God knocks off

God knocks off

by Richard Rice-Oxley

One Spring Sunday morning clergy all over the country had a shock. Arriving at their churches for morning worship, they found a note on the door which read: ’Sorry, can’t make it to the service this morning- God.’ No reason was given, so the clergy started to ask around for an explanation.

Some people had heard that God had got company. Apparently St Peter was waiting at the pearly gates for a delegation from Virgin Galactic, who were seeking the franchise for jet tours to heaven. As a result, God, not knowing what time they would arrive, was unable to commit to coming to church that morning.

Others thought that it was because of the weather. In the West it was cold and wet. Apparently God was fed up with turning out in the rain. In the East the sun was shining, and people in those parts had heard that God liked a spin in his Godmobile on Sunday.
Other people were convinced that God had gone shopping. They had heard that he was so busy answering people’s prayers from Monday to Saturday that he reckoned he only had Sunday left to make his weekly visit to Tesco. Others thought that God really preferred a Car Boot sale or Sunday Market, where he could pick up harps for the heavenly choir at bargain prices.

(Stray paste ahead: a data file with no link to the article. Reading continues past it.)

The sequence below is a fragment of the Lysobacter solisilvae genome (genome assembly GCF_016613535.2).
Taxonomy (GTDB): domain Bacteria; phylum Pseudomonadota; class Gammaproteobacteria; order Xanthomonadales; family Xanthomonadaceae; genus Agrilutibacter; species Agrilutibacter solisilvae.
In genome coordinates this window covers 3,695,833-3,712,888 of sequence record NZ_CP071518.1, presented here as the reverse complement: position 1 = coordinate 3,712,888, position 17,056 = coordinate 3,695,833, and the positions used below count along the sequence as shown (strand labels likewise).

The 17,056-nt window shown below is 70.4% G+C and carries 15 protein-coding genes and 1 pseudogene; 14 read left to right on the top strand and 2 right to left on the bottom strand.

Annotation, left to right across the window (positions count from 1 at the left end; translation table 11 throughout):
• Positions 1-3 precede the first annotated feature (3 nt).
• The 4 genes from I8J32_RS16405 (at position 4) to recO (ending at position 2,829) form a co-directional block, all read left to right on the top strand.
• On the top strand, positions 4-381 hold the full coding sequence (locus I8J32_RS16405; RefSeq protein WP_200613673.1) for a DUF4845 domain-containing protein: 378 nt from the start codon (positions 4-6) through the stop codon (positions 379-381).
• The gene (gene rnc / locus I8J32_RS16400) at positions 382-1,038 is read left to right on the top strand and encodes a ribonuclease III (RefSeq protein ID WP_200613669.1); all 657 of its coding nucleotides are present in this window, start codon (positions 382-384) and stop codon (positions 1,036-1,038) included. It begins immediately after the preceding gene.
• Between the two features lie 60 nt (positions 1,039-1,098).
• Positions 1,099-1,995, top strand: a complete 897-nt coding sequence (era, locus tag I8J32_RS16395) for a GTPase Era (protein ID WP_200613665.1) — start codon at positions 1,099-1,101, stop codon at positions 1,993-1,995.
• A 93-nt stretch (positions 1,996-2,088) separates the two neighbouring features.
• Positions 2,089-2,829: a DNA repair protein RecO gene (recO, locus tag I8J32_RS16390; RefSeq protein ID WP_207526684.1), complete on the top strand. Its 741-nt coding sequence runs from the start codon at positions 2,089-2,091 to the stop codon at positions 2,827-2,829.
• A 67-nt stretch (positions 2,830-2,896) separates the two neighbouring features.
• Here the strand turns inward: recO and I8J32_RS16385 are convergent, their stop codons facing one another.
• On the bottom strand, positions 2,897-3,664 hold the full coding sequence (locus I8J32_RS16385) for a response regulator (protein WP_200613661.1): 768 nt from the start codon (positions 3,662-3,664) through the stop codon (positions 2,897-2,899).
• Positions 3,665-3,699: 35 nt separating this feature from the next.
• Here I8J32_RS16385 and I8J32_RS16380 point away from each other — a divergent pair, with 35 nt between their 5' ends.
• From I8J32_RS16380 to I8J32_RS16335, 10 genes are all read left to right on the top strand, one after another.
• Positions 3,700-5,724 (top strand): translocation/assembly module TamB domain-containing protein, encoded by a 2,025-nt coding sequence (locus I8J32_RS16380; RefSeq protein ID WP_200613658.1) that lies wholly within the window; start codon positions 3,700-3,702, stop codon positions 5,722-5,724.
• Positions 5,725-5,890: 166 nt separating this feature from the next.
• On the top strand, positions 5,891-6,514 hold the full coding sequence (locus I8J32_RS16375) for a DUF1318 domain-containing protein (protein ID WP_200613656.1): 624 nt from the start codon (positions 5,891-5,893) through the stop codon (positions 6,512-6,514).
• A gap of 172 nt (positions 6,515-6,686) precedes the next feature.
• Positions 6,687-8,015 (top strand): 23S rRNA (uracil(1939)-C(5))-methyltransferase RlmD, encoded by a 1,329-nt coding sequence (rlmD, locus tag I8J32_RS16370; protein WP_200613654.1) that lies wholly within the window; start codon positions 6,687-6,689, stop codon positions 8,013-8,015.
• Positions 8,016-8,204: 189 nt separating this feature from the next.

Others thought that God was getting interested in sport. The cricket season was starting, and it was rumoured that God fancied himself as a demon bowler .Or maybe God was supporting a charity event. God is known to be a keen backer of charities, so perhaps he had decided to get himself sponsored and take part.

Some of the people questioned took a different tack. They said the reason that God had sent his apologies that morning was that he didn’t enjoy the experience. They had heard that churches were always cold, the congregations unfriendly, the music tedious, and the ministers inaudible. In fact they were amazed that God had stuck it for so long. They themselves wouldn’t be seen dead in church on Sundays. Funerals left them cold, they only went to Christenings to ‘wet the baby’s head’ afterwards, and to weddings to look at the hats.

Returning despondently to their churches, the clergy got another shock. As they approached, they heard the sound of laughter, and found another note on the door which said: ‘Only joking! Of course I’m coming this morning. My time with all of you each week is always the first thing in my diary. Love, God.’